The goal of Wilson's laboratory is to identify and characterize normal prostate epithelial stem cells to determine whether they are targets of malignant transformation, and to define their relationship to prostate cancer stem cells. Wilson has identified prostate stem cells in the proximal region of murine prostatic ducts and isolated them based on their high expression of the Sca-1 antigen. They found that high levels of active TGF-beta in the proximal region maintain stem cell dormancy. An understanding of the biology of prostate stem cells will yield new insights into the initiation and maintenance of prostate cancer and pave the way to a better understanding of the etiology of prostate carcinoma and benign prostatic hypertrophy, as both diseases are considered to arise from the aberrant proliferation of stem cells.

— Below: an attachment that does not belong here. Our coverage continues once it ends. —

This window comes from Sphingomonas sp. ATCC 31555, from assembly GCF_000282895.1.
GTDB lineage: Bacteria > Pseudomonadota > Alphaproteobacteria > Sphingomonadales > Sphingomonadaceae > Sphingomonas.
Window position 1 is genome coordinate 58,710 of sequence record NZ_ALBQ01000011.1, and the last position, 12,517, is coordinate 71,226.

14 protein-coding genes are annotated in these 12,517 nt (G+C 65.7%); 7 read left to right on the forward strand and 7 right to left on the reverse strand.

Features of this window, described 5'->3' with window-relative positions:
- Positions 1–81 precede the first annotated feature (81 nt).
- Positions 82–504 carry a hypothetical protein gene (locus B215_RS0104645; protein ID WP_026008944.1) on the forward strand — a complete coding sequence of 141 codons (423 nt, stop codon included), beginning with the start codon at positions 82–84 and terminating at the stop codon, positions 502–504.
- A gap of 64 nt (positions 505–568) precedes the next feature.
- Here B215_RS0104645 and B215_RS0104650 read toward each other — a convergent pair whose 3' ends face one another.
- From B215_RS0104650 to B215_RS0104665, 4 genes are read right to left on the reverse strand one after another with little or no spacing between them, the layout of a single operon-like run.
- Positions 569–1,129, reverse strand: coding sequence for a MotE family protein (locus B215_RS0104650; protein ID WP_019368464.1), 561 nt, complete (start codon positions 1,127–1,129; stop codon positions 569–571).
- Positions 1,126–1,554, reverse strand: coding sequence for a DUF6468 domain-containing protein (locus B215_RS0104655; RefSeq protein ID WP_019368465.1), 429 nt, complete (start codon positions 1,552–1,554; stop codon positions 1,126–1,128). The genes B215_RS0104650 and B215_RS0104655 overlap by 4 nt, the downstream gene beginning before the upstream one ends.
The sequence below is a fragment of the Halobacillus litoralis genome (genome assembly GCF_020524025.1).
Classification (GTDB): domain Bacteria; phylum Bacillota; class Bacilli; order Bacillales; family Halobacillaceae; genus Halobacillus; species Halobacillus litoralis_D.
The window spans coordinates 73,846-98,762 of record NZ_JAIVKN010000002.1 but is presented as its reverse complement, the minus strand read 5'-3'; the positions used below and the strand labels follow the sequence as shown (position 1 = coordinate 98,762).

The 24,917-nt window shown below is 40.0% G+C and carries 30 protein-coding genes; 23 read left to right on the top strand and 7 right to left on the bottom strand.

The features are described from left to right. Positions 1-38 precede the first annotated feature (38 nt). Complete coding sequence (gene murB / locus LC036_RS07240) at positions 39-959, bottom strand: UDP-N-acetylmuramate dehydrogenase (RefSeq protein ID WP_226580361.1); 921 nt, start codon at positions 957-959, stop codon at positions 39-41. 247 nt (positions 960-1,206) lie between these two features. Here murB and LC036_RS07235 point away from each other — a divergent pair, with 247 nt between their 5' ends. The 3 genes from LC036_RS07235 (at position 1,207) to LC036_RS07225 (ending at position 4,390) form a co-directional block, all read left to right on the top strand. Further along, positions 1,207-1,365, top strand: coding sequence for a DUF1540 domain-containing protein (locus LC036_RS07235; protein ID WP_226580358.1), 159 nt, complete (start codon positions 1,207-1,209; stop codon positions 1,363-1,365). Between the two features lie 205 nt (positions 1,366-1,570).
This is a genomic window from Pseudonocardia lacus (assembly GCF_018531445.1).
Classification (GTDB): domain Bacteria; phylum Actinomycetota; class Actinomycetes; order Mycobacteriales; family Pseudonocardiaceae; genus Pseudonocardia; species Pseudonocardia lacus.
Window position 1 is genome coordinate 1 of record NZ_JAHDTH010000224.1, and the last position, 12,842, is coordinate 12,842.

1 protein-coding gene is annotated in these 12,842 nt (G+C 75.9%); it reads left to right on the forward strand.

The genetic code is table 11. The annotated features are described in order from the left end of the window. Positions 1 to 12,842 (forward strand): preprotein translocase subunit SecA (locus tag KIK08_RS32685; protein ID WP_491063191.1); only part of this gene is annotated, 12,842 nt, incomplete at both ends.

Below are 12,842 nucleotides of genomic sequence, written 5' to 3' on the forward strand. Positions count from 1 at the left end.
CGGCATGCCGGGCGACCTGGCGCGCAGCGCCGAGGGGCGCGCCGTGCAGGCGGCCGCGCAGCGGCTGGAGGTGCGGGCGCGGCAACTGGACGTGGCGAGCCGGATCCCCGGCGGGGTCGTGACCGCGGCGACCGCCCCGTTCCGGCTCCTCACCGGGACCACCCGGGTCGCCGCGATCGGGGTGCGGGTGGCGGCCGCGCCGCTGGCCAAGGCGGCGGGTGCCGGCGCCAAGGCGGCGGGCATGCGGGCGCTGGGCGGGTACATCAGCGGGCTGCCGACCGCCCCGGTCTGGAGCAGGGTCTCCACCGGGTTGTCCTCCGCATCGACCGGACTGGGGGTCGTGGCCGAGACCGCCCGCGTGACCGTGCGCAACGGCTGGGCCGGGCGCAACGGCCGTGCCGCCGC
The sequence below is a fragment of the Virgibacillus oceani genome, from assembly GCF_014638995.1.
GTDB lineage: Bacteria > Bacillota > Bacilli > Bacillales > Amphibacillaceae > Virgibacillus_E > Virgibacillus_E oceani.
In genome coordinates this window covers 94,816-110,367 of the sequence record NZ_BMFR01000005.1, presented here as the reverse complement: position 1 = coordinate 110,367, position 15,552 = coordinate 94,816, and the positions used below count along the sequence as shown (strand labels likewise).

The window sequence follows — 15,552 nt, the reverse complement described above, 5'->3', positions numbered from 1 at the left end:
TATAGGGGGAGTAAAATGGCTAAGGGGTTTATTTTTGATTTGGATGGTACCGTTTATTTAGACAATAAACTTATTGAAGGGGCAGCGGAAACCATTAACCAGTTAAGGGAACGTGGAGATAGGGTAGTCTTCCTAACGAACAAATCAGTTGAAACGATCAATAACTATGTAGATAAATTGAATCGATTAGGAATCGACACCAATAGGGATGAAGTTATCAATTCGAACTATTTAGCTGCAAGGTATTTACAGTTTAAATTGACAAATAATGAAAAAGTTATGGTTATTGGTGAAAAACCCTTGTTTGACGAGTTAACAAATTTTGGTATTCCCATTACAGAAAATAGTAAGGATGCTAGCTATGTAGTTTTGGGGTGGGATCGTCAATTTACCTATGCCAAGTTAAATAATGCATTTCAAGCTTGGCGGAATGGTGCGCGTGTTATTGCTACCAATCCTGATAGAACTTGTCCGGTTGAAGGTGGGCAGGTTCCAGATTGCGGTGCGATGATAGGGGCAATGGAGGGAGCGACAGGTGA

Ontiveros CS, Salm SN, Wilson EL. Axin2 expression identifies progenitor cells in the murine prostate. Prostate. 2008 Sep 1;68(12):1263-72.
Bates M, Kovalenko B, Wilson EL, Moscatelli D. Endothelial cells support the growth of prostate tissue in vivo. Prostate. 2008 Jun 1;68(8):893-901.
Goto K, Salm SN, Coetzee S, Xiong X, Burger PE, Shapiro E, Lepor H, Moscatelli D, Wilson EL. Proximal prostatic stem cells are programmed to regenerate a proximal-distal ductal axis. Stem Cells. 2006 Aug;24(8):1859-68. Epub 2006 Apr 27.